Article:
Wednesday, October 27, 2010

Trivets and Tulips: Some Oddities Found

Not that long ago, I came across a couple of unexpected artifacts in the house, and thought I'd share some photos here.

The first items are an old iron trivet and carpenters stamp. I found both in the deep recesses of the attic. The trivet has a design I've seen numerous times before on antique trivets, and the stamp is a number "6" or "9", depending on how you hold it. I have no idea how old either is:



The other item is an old tulip cover, sealing the flanged opening, or "tulip", where a stove pipe once led into the chimney. The cover is located in the second floor chimney bay. Again, I am not sure how old it is, nor how long it's actually been there, although it's probably been in its current location for the past 60 or 70 years, when the house's wood stoves were most likely removed. The design on it is particularly intriguing:



I have yet to search under all the attic floorboards, so who knows what other interesting things might still be uncovered? And I also plan to do non-invasive, sonogramic investigations of each of two original, plaster partition walls on the second floor. Given that one of these walls defines what was probably the old borning & sick room, it wouldn't surprise me if it held a pair of concealment shoes for protecting against evil spirits. Now that would be an amazing discovery!

4 comments:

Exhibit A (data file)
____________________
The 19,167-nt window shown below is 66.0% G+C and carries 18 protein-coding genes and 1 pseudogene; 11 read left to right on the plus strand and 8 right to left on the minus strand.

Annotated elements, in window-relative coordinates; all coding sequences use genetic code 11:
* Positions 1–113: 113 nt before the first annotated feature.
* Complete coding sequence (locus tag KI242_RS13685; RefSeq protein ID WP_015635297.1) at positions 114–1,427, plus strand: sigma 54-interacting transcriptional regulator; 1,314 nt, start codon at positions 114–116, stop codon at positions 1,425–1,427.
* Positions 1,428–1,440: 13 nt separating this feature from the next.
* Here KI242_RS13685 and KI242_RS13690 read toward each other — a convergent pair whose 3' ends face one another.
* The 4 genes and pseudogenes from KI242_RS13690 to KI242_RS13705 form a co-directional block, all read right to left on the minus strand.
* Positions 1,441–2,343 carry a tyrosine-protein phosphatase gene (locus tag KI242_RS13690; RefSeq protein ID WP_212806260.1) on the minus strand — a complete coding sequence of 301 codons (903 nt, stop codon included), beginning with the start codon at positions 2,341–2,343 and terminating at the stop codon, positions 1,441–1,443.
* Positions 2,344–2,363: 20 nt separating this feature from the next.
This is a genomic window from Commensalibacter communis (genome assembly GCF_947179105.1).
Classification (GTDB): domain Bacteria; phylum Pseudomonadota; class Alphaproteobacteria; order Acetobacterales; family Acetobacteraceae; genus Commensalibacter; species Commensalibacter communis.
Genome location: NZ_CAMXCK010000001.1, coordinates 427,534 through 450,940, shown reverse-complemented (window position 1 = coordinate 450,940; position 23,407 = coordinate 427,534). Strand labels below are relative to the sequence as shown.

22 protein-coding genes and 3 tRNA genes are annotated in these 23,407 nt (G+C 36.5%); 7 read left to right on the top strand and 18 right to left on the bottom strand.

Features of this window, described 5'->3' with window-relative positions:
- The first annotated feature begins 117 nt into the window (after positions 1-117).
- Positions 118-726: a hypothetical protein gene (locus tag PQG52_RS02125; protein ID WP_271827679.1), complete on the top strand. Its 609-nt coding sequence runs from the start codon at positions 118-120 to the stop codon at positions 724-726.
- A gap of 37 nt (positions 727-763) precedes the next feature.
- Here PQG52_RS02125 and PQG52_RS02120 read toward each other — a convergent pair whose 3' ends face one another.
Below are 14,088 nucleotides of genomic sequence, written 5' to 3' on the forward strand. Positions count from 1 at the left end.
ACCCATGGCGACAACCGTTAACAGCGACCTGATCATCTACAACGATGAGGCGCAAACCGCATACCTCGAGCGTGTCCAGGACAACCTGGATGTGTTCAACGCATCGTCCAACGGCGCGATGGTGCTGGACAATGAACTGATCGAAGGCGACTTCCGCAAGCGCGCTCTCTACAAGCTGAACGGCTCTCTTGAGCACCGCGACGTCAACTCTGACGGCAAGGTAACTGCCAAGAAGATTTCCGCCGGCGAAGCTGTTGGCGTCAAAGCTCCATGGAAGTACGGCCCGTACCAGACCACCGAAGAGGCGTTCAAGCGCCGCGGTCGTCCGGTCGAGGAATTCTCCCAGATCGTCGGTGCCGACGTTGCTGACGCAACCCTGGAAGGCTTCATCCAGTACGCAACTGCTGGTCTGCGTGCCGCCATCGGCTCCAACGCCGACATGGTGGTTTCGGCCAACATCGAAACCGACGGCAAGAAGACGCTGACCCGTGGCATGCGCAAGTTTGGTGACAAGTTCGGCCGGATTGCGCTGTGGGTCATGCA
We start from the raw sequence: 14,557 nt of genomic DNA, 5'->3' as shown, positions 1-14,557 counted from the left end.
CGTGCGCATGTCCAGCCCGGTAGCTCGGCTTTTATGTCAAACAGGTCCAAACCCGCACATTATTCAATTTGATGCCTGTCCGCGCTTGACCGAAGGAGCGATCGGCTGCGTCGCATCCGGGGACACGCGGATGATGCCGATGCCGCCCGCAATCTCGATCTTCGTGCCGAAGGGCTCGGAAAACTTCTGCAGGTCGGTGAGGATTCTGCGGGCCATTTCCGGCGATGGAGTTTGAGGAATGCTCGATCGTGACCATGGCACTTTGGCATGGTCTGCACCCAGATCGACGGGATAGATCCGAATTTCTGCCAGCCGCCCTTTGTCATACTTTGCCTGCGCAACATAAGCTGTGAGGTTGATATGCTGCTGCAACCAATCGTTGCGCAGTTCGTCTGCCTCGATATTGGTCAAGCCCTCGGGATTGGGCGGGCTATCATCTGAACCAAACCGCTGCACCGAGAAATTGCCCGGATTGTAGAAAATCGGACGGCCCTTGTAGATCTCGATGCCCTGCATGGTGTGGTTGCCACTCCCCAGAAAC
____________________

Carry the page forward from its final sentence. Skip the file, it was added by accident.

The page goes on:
AlexandraFunFit said...

So, do you live in this house or putter around in it when you have the time? That trivet is extra interesting. You should use it. The carpenter's punch - meh. But only because I don't use one. Maybe in those concealed areas you'll find a dead body - that's how it works in the movies!

John Poole said...

It is my home, my dear. And I don't just "putter around"! :-) Regarding your discovery of a dead body comment: In a home of similar vintage, but a few blocks from here, there was a very old Native American skeleton stored somewhere in the attic, probably for centuries. I have no idea about its origins. Some one who controls this house recently told me that the skeleton had finally (just a few months ago) been properly interred, along with appropriate ceremonial rites. How's that for a story?

AlexandraFunFit said...

You don't putter? In that case, I meant to say "mutter." How much of that do you do?
Excellent story. You can only call me "my dear" if you are an old fogey talking to a young ingenue.

John Poole said...

I am, and you are. My dear. ;-)